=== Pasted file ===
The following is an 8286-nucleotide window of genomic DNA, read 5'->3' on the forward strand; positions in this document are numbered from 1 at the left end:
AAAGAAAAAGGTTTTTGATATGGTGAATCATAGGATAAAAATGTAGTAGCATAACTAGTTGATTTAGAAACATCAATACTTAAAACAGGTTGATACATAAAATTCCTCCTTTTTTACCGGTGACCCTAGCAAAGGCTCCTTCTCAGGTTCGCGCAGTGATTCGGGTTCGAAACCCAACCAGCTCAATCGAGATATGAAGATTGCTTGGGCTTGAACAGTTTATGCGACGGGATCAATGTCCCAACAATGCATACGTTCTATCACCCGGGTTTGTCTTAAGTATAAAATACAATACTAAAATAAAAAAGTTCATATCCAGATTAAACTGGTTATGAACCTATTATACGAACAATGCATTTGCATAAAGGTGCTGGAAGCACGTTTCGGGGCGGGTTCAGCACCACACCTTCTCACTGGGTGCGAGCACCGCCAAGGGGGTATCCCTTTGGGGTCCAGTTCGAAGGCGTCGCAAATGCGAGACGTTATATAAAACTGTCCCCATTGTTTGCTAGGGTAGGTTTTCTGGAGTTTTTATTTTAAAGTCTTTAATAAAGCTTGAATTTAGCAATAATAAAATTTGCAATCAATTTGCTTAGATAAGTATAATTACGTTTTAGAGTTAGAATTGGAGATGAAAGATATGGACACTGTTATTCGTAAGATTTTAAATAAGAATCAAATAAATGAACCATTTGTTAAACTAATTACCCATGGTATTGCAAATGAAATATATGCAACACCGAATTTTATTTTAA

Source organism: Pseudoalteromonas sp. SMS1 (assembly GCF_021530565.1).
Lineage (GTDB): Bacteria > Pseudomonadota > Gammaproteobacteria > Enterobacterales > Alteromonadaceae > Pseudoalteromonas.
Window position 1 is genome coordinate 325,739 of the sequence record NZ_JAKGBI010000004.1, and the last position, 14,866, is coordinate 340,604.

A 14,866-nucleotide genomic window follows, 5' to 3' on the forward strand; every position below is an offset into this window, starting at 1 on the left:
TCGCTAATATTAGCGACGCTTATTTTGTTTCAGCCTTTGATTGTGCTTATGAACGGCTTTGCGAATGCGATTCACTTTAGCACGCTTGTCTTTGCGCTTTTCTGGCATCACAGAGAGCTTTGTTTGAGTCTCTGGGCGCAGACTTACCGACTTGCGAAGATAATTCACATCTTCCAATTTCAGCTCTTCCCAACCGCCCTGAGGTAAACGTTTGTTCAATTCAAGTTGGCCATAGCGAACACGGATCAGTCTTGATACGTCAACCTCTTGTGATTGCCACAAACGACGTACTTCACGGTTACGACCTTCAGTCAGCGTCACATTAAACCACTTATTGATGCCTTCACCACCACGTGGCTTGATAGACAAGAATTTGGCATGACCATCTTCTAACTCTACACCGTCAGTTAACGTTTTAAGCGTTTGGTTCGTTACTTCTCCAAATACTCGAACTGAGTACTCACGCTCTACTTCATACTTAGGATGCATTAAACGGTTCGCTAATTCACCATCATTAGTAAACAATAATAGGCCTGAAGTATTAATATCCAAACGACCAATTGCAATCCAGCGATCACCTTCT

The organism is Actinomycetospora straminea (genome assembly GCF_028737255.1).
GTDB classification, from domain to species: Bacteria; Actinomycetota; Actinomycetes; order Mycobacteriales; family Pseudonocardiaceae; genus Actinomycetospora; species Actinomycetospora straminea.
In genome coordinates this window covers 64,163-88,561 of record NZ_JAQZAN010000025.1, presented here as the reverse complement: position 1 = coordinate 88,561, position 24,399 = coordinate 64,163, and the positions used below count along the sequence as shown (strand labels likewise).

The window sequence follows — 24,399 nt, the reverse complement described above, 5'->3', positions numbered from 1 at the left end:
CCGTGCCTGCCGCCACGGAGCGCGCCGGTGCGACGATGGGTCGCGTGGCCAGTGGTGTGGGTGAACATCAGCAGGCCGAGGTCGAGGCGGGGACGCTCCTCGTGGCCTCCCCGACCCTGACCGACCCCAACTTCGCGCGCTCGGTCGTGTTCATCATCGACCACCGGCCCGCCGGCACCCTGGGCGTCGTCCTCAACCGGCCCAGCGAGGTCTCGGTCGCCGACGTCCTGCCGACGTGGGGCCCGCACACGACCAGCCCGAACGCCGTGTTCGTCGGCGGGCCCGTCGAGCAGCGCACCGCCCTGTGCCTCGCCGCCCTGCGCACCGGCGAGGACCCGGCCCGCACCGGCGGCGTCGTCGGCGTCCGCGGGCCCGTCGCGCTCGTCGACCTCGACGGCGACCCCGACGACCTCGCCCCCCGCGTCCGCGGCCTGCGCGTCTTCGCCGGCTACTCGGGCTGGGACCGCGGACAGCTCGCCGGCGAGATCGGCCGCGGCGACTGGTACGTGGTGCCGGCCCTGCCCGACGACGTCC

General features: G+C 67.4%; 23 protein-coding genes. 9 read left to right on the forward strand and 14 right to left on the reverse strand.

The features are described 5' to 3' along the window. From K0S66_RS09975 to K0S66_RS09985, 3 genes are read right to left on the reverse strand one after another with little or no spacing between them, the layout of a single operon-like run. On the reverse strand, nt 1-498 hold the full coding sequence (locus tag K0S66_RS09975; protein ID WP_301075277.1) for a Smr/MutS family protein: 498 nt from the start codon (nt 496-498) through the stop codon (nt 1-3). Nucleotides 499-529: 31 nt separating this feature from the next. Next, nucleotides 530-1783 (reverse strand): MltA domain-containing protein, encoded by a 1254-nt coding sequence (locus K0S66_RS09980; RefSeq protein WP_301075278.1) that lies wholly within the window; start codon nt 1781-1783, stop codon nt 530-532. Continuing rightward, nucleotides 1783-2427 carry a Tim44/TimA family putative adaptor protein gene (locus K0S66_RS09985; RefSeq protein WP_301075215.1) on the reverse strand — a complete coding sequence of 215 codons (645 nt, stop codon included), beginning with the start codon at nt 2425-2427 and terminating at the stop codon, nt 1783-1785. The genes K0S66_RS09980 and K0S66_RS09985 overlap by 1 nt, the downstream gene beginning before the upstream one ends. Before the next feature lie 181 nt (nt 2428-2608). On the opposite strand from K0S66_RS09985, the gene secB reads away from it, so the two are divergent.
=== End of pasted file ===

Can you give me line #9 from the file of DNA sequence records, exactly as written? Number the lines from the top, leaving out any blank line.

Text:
GTDB classification, from domain to species: Bacteria; Actinomycetota; Actinomycetes; order Mycobacteriales; family Pseudonocardiaceae; genus Actinomycetospora; species Actinomycetospora straminea.